Pruitt-Igoe. Cabrini-Green. Mellifluous hyphenates that have evoked, in turn, hope, pride, fear, terror, shame, and utter disappointment in utopias, razed. In The Pruitt-Igoe Myth, filmmaker Chad Friedrichs wades through the thicket of emotions aroused by the infamous public housing project, built in the early 1950s by the St. Louis Housing Authority, to examine what comes between optimism—for 33 pristine, Minoru Yamasaki-designed high-rises that promised to solve the problems of overcrowding in a then-booming inner city—and disillusionment, with a vertical ghetto that, just two decades later, was leveled and declared unfit for habitation. This documentary is complex and fascinating: a chilling clash of Modernist zeal, postwar urban decline, and racial tensions that plays out through an incredibly rich (and masterfully edited) collage of archival footage and the individual stories of a handful of former Pruitt-Igoe residents, who share their memories against a backdrop of optic white. “So much of our collective understanding of cities and government and inequality are tied up in those thirty-three high-rise buildings, informed by the demolition image,” notes Friedrichs in his notes on the film, now playing at the IFC Center. “Too much of the context has been overlooked, or willfully ignored, in discussions of public housing, public welfare, and the state of the American city. Pruitt-Igoe needs to be remembered and understood—in a different way that it has been—because the city will change again.”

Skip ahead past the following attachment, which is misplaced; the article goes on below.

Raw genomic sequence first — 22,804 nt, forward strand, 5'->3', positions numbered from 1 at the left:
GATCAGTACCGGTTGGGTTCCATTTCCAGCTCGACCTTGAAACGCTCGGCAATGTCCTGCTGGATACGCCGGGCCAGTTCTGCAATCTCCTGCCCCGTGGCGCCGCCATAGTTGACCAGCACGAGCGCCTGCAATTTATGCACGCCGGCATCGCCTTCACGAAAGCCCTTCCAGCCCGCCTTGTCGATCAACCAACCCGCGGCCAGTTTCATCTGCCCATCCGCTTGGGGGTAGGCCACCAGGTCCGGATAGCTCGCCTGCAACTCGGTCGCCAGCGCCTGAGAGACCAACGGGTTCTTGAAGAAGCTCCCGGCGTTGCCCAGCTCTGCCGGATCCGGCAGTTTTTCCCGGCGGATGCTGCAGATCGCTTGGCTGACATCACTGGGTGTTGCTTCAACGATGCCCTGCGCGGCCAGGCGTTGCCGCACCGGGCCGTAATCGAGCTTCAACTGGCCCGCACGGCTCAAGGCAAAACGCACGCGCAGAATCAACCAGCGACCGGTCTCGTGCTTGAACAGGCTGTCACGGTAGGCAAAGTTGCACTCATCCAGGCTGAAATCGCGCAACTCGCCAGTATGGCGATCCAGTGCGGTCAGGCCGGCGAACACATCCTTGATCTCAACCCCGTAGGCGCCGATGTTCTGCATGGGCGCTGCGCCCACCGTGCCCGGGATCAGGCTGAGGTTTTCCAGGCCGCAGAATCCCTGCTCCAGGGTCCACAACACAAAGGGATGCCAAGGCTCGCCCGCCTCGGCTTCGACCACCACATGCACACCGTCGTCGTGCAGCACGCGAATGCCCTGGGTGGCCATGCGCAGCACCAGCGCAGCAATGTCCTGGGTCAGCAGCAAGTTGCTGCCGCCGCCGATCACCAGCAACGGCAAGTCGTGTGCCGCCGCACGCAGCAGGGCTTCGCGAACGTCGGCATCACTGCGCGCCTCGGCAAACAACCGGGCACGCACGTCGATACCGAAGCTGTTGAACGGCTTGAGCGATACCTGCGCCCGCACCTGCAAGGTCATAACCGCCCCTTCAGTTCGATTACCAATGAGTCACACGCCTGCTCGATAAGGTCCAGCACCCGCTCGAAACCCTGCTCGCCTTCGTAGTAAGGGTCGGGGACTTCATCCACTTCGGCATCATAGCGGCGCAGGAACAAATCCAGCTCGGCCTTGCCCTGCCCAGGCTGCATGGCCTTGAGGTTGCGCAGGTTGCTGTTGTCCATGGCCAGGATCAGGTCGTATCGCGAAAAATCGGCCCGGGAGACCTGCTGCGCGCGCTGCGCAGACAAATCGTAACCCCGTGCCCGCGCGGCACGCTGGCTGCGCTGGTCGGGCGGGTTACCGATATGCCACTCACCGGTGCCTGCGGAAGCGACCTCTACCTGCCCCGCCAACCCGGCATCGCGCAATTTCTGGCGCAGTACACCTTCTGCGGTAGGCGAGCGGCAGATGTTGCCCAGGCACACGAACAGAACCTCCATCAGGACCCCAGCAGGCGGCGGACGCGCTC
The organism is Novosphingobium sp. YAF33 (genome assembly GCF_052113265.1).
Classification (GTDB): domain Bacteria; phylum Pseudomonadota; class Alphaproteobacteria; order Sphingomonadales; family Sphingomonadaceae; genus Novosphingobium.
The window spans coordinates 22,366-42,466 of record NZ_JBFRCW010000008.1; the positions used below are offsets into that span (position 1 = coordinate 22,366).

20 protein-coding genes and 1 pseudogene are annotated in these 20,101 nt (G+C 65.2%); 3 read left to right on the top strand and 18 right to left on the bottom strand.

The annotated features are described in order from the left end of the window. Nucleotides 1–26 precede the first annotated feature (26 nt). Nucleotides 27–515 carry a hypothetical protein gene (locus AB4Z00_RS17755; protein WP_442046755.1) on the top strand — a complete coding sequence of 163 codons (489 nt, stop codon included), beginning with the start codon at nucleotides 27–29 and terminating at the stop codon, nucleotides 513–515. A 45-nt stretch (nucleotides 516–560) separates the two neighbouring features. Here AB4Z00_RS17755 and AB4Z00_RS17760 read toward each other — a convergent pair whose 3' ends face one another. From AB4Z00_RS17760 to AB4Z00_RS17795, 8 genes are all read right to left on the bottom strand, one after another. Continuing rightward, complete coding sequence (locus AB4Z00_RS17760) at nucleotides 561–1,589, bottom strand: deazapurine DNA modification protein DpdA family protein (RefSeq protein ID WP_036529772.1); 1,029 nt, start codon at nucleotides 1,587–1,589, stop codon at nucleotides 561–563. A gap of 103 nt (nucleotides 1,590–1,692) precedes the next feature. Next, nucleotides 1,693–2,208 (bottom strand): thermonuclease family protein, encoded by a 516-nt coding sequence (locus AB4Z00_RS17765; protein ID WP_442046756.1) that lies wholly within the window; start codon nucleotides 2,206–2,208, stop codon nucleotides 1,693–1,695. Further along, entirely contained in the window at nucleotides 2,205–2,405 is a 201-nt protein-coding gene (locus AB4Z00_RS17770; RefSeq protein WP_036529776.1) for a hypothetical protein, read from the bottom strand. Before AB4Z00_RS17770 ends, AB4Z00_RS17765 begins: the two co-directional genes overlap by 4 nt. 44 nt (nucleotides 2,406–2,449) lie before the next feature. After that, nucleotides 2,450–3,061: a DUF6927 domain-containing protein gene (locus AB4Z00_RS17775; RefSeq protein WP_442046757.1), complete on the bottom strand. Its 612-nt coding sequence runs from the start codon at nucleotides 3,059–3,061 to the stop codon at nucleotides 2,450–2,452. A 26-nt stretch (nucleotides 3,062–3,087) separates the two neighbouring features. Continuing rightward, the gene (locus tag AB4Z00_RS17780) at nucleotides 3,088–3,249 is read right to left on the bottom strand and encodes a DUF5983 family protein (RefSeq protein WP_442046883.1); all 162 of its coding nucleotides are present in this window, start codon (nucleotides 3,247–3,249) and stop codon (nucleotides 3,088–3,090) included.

The Pruitt-Igoe Myth is now playing at New York’s IFC Center. Click here for a schedule of upcoming screenings nationwide.